The death and burial of Addie Bundren is told by members of her family, as they cart the coffin to Jefferson, Mississippi, to bury her among her people. And as the intense desires, fears and rivalries of the family are revealed in the vernacular of the Deep South, Faulkner presents a portrait of extraordinary power - as epic as the Old Testament, as American as Huckleberry Finn.
Recommend this book
Add your recommendation
Only registered users can recommend books. Please use the buttons below to either create a new account, or sign-in to an existing account.
The greatest American writers of the last century were William Faulkner and Saul Bellow...As I Lay Dying and The Adventures of Augie March: it's hard to think of two better novels written in this country in any century - Observer
One of America's greatest writers - The Times
A beautiful novel - Independent
By universal consent of critics and common readers, Faulkner is now recognised as the strongest American novelist of the century, clearly surpassing (Ernest) Hemingway and (Scott) Fitzgerald, and standing as an equal in the sequence that includes Hawthorne, Melville, Mark Twain and Henry James . . . As I Lay Dying may be the most original novel ever written by an American -
Brilliant and compelling...one is constrained to follow to the end - Spectator
In a single brief decade, Faulkner had produced more lasting works of fiction than many great writers do in a lifetime - Guardian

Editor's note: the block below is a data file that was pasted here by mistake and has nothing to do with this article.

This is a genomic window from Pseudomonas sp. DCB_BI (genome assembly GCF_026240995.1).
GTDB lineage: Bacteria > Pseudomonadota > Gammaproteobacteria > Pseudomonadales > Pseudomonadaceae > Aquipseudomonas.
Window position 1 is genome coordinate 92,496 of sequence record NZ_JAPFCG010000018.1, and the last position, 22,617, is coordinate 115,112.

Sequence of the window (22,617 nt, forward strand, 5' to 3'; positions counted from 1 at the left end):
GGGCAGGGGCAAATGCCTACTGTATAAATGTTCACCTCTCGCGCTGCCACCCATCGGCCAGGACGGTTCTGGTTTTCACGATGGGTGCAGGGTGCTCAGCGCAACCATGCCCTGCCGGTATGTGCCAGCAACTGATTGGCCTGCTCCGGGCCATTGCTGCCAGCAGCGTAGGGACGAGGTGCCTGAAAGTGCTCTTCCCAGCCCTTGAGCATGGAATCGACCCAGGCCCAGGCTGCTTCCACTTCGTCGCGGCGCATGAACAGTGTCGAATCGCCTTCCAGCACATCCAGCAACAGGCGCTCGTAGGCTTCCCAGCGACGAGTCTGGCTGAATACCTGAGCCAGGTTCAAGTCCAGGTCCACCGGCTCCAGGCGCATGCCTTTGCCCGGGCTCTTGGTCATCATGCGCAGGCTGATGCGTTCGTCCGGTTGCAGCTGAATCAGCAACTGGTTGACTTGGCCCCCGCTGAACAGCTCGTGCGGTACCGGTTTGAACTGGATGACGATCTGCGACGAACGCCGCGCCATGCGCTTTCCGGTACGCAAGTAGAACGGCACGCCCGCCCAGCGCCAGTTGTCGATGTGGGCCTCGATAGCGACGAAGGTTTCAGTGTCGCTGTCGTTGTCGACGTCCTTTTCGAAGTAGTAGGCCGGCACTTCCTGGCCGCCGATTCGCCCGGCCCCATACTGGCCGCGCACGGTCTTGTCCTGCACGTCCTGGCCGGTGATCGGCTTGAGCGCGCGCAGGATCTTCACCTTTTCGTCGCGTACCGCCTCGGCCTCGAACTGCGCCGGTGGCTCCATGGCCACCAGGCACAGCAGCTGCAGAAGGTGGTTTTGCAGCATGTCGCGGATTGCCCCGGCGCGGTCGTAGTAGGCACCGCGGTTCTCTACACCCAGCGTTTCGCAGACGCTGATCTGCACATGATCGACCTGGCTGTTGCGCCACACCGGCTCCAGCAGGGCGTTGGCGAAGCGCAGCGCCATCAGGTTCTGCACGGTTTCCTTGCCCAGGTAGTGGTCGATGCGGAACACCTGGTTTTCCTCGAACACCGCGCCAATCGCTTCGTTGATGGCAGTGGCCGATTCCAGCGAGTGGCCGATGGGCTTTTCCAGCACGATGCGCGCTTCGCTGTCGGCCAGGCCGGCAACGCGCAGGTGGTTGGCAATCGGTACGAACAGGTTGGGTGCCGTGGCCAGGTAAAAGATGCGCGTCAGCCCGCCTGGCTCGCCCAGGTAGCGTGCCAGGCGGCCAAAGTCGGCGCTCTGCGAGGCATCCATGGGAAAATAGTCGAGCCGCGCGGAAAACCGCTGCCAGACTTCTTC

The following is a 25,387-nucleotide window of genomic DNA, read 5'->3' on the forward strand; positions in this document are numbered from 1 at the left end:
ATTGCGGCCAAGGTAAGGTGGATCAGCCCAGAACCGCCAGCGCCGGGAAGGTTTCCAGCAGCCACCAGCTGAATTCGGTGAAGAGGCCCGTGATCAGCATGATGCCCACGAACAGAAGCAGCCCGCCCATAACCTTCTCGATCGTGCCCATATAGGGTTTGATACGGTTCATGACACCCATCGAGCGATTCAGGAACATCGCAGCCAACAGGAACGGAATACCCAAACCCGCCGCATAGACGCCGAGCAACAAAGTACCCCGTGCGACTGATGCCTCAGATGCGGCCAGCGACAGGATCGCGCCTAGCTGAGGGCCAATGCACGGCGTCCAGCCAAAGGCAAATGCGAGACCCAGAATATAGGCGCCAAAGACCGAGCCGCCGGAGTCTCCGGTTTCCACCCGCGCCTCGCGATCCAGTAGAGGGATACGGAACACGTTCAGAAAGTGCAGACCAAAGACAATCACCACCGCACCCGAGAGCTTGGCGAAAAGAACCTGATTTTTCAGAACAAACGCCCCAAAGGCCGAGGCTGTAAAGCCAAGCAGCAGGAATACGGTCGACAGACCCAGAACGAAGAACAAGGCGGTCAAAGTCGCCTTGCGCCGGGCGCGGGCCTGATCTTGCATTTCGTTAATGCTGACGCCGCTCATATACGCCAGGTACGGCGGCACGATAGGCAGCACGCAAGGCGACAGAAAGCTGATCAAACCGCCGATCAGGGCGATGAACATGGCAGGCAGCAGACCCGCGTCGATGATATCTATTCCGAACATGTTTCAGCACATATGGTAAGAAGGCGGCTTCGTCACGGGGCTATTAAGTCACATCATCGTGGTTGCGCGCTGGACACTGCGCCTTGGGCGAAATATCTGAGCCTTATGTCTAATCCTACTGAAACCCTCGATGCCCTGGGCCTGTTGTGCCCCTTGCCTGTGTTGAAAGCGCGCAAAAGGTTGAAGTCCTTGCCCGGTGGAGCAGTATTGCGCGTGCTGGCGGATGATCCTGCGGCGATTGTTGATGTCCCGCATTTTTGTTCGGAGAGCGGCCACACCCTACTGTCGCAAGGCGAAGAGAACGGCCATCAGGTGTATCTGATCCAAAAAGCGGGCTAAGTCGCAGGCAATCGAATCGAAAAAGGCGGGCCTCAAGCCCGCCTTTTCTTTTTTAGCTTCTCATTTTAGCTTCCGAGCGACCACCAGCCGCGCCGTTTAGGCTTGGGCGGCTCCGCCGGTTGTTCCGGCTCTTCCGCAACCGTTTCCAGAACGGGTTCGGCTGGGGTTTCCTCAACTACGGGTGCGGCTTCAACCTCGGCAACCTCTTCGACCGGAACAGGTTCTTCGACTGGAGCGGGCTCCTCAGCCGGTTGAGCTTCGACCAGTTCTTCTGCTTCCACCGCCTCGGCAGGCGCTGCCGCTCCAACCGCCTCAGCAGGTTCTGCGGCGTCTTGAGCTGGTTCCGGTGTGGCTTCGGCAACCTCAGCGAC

Born in 1897 in New Albany, Mississippi, William Faulkner was the son of a family proud of their prominent role in the history of the south. He grew up in Oxford, Mississippi, and left high school at fifteen to work in his grandfather's bank. Rejected by the US military in 1915, he joined the Canadian flyers with the RAF, but was still in training when the war ended. Returning home, he studied at the University of Mississippi and visited Europe briefly in 1925. His first poem was published in The New Republic in 1919. His first book of verse and early novels followed, but his major work began with the publication of The Sound and the Fury in 1929. As I Lay Dying (1930), Sanctuary (1931), Light in August (1932), Absalom, Absalom! (1936) and The Wild Palms (1939) are the key works of his great creative period leading up to Intruder in the Dust (1948). During the 1930s, he worked in Hollywood on film scripts, notably The Blue Lamp, co-written with Raymond Chandler. William Faulkner was awarded the Nobel Prize for Literature in 1949 and the Pulitzer Prize for The Reivers just before his death in July1962.